Shortly after west-side hip-hop heavyweights Twista and Do or Die dropped “Aquafina,” the first single off their collaborative EP, Withdrawal, I told a friend the track sounded like the 90s. The tune glides on a dainty keyboard melody, gentle finger snapping, and subtle synth squelches, all of which effectively evoke bold velour sheets and candlelit soft-focus lighting ripped from a mid-90s R&B video. With the exception of a few moments that take me out of the song’s mood—a Lady Gaga reference, the line “ate her like a Combo”—Twista and Do or Die sound like they’re in their element.

On the bulk of Withdrawal, which Twista released through his GMG label, the MCs are in prime battle mode. Tracks such as “Run Dat” and “Intro” feel more like battles than songs edited for mass appeal. These rappers perform as if they’re trying to one-up each other out of the pure enjoyment of going head-to-head—in particular “Intro” feels like a race, with MCs dropping bars so fast the speedy beat can’t quite keep up.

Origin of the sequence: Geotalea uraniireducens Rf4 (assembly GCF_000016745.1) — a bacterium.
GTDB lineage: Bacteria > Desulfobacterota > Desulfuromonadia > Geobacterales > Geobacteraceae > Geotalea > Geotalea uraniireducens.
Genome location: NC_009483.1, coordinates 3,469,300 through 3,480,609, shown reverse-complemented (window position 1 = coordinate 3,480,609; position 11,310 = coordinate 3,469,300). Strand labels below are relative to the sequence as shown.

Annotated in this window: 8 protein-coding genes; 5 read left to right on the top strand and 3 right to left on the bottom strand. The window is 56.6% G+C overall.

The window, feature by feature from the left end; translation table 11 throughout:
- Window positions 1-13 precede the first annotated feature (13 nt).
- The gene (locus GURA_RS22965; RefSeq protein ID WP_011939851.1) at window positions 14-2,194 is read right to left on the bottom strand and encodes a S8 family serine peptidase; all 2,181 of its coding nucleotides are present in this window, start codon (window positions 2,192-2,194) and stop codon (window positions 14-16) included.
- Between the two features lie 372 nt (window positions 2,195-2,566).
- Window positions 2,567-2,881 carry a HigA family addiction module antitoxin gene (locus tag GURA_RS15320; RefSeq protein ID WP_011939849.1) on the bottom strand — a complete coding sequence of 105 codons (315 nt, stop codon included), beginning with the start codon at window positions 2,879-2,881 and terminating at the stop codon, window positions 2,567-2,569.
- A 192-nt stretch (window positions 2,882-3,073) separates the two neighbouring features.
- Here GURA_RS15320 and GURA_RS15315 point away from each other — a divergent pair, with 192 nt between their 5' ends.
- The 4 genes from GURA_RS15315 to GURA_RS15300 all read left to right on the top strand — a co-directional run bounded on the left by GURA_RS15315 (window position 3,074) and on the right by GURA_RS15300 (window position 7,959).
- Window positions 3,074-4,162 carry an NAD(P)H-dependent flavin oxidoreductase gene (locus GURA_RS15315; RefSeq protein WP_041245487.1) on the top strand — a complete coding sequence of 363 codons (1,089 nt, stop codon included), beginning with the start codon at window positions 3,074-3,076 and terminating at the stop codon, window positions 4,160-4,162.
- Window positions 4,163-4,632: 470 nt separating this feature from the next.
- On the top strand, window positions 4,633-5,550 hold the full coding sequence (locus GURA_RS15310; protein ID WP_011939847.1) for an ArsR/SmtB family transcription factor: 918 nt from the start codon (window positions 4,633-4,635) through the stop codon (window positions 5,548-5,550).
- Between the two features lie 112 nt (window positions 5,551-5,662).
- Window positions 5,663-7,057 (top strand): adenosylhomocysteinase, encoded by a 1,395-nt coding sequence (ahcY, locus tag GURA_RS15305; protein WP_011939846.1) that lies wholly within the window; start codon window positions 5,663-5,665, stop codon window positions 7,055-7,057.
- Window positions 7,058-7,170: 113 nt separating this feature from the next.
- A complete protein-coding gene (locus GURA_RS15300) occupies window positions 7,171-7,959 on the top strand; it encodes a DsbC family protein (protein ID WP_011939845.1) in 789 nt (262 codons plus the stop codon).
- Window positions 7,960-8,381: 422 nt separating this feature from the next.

Mostly, it sounds like Twista and Do or Die legitimately enjoy sharing the microphone and working on new material. The reunion and nostalgia fevers that grip pop music have helped produce a surfeit of ill-conceived old-school reunion projects, particularly in the last decade. Withdrawal is a clear nod to the force Twista and Do or Die exerted over Chicago hip-hop in the mid-90s, but thankfully the EP isn’t hamstrung by the past.

Leor Galil writes about hip-hop every Wednesday.